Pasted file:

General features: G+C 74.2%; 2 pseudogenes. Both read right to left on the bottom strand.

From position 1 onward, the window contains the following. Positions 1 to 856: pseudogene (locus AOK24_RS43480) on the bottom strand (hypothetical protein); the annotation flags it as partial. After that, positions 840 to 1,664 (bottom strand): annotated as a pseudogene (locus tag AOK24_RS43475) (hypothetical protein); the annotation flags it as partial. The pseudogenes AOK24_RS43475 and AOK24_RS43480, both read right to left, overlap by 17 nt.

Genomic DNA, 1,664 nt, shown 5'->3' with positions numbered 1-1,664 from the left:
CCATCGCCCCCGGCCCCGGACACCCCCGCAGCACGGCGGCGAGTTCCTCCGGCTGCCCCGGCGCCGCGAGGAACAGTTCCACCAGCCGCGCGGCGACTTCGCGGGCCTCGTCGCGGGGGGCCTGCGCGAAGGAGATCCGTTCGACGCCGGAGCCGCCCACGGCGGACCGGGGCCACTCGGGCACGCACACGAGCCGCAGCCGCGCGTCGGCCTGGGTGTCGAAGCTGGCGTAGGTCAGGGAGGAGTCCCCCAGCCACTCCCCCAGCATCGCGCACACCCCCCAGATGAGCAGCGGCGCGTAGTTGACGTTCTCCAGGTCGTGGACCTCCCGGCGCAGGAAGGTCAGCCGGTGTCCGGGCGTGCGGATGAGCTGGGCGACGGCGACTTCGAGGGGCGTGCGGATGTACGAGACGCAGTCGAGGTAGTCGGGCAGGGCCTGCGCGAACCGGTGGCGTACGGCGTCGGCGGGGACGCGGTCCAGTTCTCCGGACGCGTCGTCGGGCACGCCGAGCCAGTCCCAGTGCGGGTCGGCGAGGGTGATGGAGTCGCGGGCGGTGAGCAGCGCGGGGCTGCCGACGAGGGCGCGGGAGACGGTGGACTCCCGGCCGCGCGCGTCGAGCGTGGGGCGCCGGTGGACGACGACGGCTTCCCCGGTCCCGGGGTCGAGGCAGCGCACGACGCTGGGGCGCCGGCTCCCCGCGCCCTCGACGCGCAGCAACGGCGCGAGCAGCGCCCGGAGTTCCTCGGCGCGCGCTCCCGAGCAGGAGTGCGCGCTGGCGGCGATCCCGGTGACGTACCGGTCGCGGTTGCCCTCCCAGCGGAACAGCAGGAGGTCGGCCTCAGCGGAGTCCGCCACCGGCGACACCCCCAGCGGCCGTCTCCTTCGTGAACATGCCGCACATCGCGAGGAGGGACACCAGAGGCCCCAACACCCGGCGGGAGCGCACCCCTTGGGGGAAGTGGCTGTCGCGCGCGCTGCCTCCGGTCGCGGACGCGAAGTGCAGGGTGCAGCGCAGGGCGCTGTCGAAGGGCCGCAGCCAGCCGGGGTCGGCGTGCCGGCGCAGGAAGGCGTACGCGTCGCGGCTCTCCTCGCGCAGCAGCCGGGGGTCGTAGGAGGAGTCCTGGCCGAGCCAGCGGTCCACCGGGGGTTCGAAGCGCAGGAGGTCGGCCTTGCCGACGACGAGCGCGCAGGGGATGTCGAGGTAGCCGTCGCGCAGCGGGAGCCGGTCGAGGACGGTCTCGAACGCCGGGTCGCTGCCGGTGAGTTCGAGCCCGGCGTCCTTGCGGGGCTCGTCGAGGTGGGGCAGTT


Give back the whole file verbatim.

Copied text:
General features: G+C 74.2%; 2 pseudogenes. Both read right to left on the bottom strand.

From position 1 onward, the window contains the following. Positions 1 to 856: pseudogene (locus AOK24_RS43480) on the bottom strand (hypothetical protein); the annotation flags it as partial. After that, positions 840 to 1,664 (bottom strand): annotated as a pseudogene (locus tag AOK24_RS43475) (hypothetical protein); the annotation flags it as partial. The pseudogenes AOK24_RS43475 and AOK24_RS43480, both read right to left, overlap by 17 nt.

Genomic DNA, 1,664 nt, shown 5'->3' with positions numbered 1-1,664 from the left:
CCATCGCCCCCGGCCCCGGACACCCCCGCAGCACGGCGGCGAGTTCCTCCGGCTGCCCCGGCGCCGCGAGGAACAGTTCCACCAGCCGCGCGGCGACTTCGCGGGCCTCGTCGCGGGGGGCCTGCGCGAAGGAGATCCGTTCGACGCCGGAGCCGCCCACGGCGGACCGGGGCCACTCGGGCACGCACACGAGCCGCAGCCGCGCGTCGGCCTGGGTGTCGAAGCTGGCGTAGGTCAGGGAGGAGTCCCCCAGCCACTCCCCCAGCATCGCGCACACCCCCCAGATGAGCAGCGGCGCGTAGTTGACGTTCTCCAGGTCGTGGACCTCCCGGCGCAGGAAGGTCAGCCGGTGTCCGGGCGTGCGGATGAGCTGGGCGACGGCGACTTCGAGGGGCGTGCGGATGTACGAGACGCAGTCGAGGTAGTCGGGCAGGGCCTGCGCGAACCGGTGGCGTACGGCGTCGGCGGGGACGCGGTCCAGTTCTCCGGACGCGTCGTCGGGCACGCCGAGCCAGTCCCAGTGCGGGTCGGCGAGGGTGATGGAGTCGCGGGCGGTGAGCAGCGCGGGGCTGCCGACGAGGGCGCGGGAGACGGTGGACTCCCGGCCGCGCGCGTCGAGCGTGGGGCGCCGGTGGACGACGACGGCTTCCCCGGTCCCGGGGTCGAGGCAGCGCACGACGCTGGGGCGCCGGCTCCCCGCGCCCTCGACGCGCAGCAACGGCGCGAGCAGCGCCCGGAGTTCCTCGGCGCGCGCTCCCGAGCAGGAGTGCGCGCTGGCGGCGATCCCGGTGACGTACCGGTCGCGGTTGCCCTCCCAGCGGAACAGCAGGAGGTCGGCCTCAGCGGAGTCCGCCACCGGCGACACCCCCAGCGGCCGTCTCCTTCGTGAACATGCCGCACATCGCGAGGAGGGACACCAGAGGCCCCAACACCCGGCGGGAGCGCACCCCTTGGGGGAAGTGGCTGTCGCGCGCGCTGCCTCCGGTCGCGGACGCGAAGTGCAGGGTGCAGCGCAGGGCGCTGTCGAAGGGCCGCAGCCAGCCGGGGTCGGCGTGCCGGCGCAGGAAGGCGTACGCGTCGCGGCTCTCCTCGCGCAGCAGCCGGGGGTCGTAGGAGGAGTCCTGGCCGAGCCAGCGGTCCACCGGGGGTTCGAAGCGCAGGAGGTCGGCCTTGCCGACGACGAGCGCGCAGGGGATGTCGAGGTAGCCGTCGCGCAGCGGGAGCCGGTCGAGGACGGTCTCGAACGCCGGGTCGCTGCCGGTGAGTTCGAGCCCGGCGTCCTTGCGGGGCTCGTCGAGGTGGGGCAGTT